Numerous studies show that companion dogs lower our stress levels and help alleviate loneliness.  Simply petting a dog for a few minutes prompts a release of  serotonin, prolactin and oxytocin – the hormones that cause us to “feel good.” 

I think we owe our dogs a lot of love and appreciation — and cookies!

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Kissers

I’m going to write a screenplay using Scrivener software.  It’s going to take a few years to write, but that’s ok — it would take a decade with MS Word!

Let me know if you use Scrivener, or have an opinion on how it works.

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Bar Bar 

M & M Mars was born in a Tacoma, Washington kitchen in 1911 when candy salesman Frank Mars set his sights on making the best candy bar on the market.  He and wife Ethel made and sold chocolate buttercreams out of their house for nine years.  Locally very successful, they moved their business to a Minneapolis candy factory and by 1930, Mars, Inc. was grossing $800,000 a year selling Milky Way Bars and Snickers Bars.

(Snickers Bars were named after one of the family’s beloved horses and remain the best-selling candy bar of all time.)

Fast-forward: Mars is now ranked America’s sixth-largest privately held company with 40,000 employees and $21 billion in annual sales. (Green M & M, anyone?) Frank and Ethel’s grandson, Forrest E. Mars, Jr. , is a 75-year old retired CEO with a personal fortune of $14 billion (#19 on Forbes’ 2007 Richest Americans list). 

Despite the Mars family’s long-standing reputation for super-secrecy, Forrest made headlines this week as an opponent of an energy company’s plans to tap into a great American wilderness: southeastern Montana’s Tongue River area, which has extensive coal and natural gas reserves.  

Forrest resides in Virginia but owns an 82,000-acre ranch called Diamond Cross near the town of Birney, Montana.  The ranch falls under “split-estate” laws from the (perhaps outdated?) Stock Raising Homestead Act of 1916 when the government gave 60 million acres of western land to ranchers, but reserved the mineral rights for itself.  It then leased the rights to energy companies.  

The government has rights to 10,000 acres at Diamond Cross — and a company called Pinnacle Gas Resources has the lease to drill for natural gas.

“Coal-bed methane development” is the process of extracting natural gas from the ground, and it starts in aquifers.  Huge volumes of water are pumped out and disposed of to get to the natural gas.  Forrest Mars opposes the development because Diamond Cross  is in an arid area and requires its water reserves for crops and livestock. 

Coal-bed methane development has put some ranchers out of business. It has also affected populations of wildlife like mule deer and antelope (where the deer and the antelope play!) and may put the sage grouse on the Endangered Species list.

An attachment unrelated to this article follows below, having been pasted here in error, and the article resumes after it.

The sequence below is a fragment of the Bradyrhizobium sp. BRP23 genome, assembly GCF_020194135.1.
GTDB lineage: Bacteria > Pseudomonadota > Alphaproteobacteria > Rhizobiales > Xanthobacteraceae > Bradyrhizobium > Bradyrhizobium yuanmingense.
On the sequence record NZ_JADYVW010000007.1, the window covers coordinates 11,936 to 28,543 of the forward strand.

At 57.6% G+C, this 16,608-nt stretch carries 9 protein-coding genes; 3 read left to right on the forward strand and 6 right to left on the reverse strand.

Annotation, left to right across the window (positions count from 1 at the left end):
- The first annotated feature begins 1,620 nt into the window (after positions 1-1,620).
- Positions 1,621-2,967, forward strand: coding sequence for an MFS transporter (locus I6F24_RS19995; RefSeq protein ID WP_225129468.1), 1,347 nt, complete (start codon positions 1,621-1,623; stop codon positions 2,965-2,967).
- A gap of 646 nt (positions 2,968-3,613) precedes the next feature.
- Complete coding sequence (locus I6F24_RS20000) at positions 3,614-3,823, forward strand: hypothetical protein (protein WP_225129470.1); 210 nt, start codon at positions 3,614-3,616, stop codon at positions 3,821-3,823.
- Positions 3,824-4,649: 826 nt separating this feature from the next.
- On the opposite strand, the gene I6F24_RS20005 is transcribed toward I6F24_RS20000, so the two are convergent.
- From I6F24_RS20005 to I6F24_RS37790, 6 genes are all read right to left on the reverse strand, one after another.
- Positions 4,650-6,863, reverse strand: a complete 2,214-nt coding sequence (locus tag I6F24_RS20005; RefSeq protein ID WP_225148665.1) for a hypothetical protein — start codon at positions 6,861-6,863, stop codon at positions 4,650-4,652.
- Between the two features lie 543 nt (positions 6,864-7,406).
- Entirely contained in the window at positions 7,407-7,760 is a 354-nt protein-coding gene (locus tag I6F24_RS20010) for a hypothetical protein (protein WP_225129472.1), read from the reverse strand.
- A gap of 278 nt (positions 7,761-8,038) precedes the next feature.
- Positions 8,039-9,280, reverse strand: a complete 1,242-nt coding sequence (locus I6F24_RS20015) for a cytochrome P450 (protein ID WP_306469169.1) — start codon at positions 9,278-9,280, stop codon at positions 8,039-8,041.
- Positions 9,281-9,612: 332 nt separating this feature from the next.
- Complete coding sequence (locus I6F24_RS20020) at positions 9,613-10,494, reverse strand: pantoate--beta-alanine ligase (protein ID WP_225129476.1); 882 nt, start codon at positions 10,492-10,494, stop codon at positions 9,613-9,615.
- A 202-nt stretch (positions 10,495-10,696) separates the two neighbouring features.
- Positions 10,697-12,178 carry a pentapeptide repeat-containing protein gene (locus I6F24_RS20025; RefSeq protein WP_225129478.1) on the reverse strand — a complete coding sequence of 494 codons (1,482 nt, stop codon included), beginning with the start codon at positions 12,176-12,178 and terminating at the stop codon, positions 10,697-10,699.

Last Thursday, despite putting his fortune to work in several lawsuits, Forrest Mars lost his bid to keep Pinnacle at bay.  Pinnacle began drilling 90 minutes after a state judge issued a ruling that Pinnacle had a right to drill there.

Tom Richmond,  an administrator from the Montana Board of Oil and Gas Conservation, offered a solution to the situation: he said Pinnacle’s stock is worth about one percent of Mars’ fortune, so Mars should simply buy the publicly traded company.

What do you think about that?

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Rural Classified

Machine Shed

Can you determine a newspaper’s demographics by looking through the classified ads under “Articles for Sale”?  Here are some random things I found in today’s Morning Call, a newspaper that’s delivered to my house everyday:

♦ Console Radio / 8-Track Player, $95

♦ Couch (1970 Style), $20

♦ Exercise Machine, Push/Pull Type, $50

♦ Gossip Bench, $45

♦ Kids Pool Table, $50

♦ Shotgun, Like New, $250

♦ 16′ Swimming Pool, 5′ Deep, $50

♦ Man’s Woolen Irish Sweater, Size Large, $25

♦ New Moosehead Barlight, Wall Mountable, $55

♦ Old 4 String Tenor Banjo, No Case, $100

♦ Beer Can Collection, Over 175 Cans, $300

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Geese Over the Triangle

I was so taken with Nicole Atkins‘ performance on the David Letterman show last November that I unabashedly revealed my age by immediately purchasing a physical copy of her latest CD, Neptune City.

You can watch the video here.  Nicole’s band, The Sea, provided impressive backup with cello, violins, grand piano and jingle bells, et al, but Nicole’s voice was like the Southern Pacific Daylight during the Golden Age of Trains. 

Nicole has a gorgeous, strong, emotional and compelling voice that’s been compared with Cass Elliott, Loretta Lynn and Chrissie Hynde – even with Jeff Buckley, Roy Orbison and Rufus Wainright!  Some of Nicole’s songs have an other-worldly, carnival-esque, Brill Building-meets-Wilco sound to them.  I think of Lesley Gore, Connie Francis, Miss Lily Banquette – even Elvis Costello.  In a Rolling Stone interview, Nicole said, “My songs are dark, but you can still do the mashed potato to them.”

Nicole is a muralist by trade and studied painting and illustration at university. Her songs sound like richly colored murals, too. Listen for the stellar line, “In my ears my blood is just roaring.”